Reuters News | Obama taps experienced emergency boss as FEMA chief
By Jeff Mason, Reuters News
WASHINGTON, March 4 (Reuters) - U.S. President Barack Obama picked a seasoned emergency response coordinator from Florida on Wednesday to lead the federal agency that was widely panned for its handling of Hurricane Katrina in 2005.
Fugate has years of experience in emergency work.
Jeb Bush, the former president's brother and former Florida governor, appointed Fugate to his current role in October 2001. He coordinated some 23 declared state emergencies including four major hurricanes in 2004 and four in 2005.
FEMA became a household name in the aftermath of Hurricane Katrina. It falls under the Department of Homeland Security, which was created after the Sept. 11 attacks on the United States in 2001.
Janet Napolitano, who heads the department, welcomed the announcement.
"Craig Fugate is no stranger to emergency management or to FEMA," she said. "He is one of the most respected emergency managers in the nation, and the work he's accomplished in Florida serves as a model for other states to follow."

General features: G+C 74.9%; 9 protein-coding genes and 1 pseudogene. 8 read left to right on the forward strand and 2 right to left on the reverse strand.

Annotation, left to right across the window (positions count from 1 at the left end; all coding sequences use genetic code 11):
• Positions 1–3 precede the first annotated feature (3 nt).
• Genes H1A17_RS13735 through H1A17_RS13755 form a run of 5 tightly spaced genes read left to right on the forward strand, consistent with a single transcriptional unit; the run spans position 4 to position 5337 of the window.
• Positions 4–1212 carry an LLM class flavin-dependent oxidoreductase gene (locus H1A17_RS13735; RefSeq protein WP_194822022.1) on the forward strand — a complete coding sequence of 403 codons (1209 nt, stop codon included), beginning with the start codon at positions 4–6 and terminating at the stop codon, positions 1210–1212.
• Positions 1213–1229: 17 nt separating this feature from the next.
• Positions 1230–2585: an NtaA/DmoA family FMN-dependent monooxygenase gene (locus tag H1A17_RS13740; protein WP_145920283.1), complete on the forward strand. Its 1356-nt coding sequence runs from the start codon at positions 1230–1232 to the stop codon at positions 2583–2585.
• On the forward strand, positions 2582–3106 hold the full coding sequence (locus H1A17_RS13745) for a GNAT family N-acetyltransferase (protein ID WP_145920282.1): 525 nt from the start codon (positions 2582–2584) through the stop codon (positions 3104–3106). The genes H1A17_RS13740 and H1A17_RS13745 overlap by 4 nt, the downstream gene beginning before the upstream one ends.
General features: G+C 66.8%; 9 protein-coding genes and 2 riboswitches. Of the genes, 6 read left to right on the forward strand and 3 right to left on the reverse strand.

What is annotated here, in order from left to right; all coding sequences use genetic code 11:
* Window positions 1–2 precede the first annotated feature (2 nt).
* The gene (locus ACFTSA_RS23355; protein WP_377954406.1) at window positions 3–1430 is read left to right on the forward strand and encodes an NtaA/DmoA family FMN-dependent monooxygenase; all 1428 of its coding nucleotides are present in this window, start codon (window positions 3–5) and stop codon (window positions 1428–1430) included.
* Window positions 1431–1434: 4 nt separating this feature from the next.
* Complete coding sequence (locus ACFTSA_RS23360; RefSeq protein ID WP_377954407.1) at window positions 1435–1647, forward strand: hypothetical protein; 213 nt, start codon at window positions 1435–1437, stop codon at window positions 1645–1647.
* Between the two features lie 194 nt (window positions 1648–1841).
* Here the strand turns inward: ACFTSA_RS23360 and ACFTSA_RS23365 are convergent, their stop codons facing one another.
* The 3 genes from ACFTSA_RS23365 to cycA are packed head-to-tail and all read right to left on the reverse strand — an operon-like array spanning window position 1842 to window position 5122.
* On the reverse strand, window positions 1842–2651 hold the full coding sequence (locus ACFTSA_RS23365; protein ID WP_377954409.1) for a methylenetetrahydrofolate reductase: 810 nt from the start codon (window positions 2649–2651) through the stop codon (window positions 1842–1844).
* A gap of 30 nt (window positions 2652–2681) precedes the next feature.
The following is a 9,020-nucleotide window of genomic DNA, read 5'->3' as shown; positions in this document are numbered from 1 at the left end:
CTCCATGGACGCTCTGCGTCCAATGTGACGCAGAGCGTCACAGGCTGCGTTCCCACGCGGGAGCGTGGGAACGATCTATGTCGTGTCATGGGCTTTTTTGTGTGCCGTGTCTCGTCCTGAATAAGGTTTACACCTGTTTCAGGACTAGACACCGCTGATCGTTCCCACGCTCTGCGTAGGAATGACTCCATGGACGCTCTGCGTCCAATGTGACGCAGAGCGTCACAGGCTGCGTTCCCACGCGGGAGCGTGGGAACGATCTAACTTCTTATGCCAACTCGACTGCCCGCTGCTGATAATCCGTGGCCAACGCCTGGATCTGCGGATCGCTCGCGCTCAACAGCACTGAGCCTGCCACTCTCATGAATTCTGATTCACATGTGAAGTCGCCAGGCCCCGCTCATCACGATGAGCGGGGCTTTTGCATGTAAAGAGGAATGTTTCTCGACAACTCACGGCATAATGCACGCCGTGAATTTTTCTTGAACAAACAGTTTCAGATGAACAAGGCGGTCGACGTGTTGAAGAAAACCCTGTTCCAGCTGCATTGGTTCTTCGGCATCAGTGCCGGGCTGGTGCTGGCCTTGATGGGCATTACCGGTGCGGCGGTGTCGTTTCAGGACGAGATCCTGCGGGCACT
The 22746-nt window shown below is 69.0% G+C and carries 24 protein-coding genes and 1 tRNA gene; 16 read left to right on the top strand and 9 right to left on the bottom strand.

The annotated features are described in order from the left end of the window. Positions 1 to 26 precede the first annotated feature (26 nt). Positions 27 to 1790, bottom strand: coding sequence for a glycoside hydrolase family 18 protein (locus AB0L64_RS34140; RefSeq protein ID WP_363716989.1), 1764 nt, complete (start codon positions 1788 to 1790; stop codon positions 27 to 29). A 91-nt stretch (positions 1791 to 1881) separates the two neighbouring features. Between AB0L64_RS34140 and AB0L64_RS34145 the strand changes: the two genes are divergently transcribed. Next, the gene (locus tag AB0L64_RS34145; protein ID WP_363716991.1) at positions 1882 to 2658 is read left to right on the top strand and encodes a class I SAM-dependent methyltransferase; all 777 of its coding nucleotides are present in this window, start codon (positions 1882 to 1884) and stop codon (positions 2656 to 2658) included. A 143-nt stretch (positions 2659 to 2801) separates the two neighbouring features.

Napolitano and Fugate will appear together in New Orleans, which is still recovering from the hurricane, on Thursday.
Obama's choice of Fugate drew praise from both sides of the political aisle in Washington.
"Director Fugate is keenly in tune with Florida's needs on hurricane preparedness and response," Representative Gus Bilirakis, a Republican from Florida, said.
Fugate rose from a volunteer firefighter and paramedic to a 10-year stint as the emergency manager for Florida's Alachua County. He is known for instructing Floridians to be prepared to help themselves in the immediate aftermath of a disaster.
The state was hit by storms Charley, Frances, Ivan and Jeanne in 2004. Together they caused more than $45 billion in damage.
The next year, Hurricane Katrina hit Florida before moving on to Louisiana, where it became the costliest natural disaster in U.S. history. A few weeks later, Hurricane Wilma ravaged southern Florida, causing $20 billion in damage, the third highest U.S. toll in history.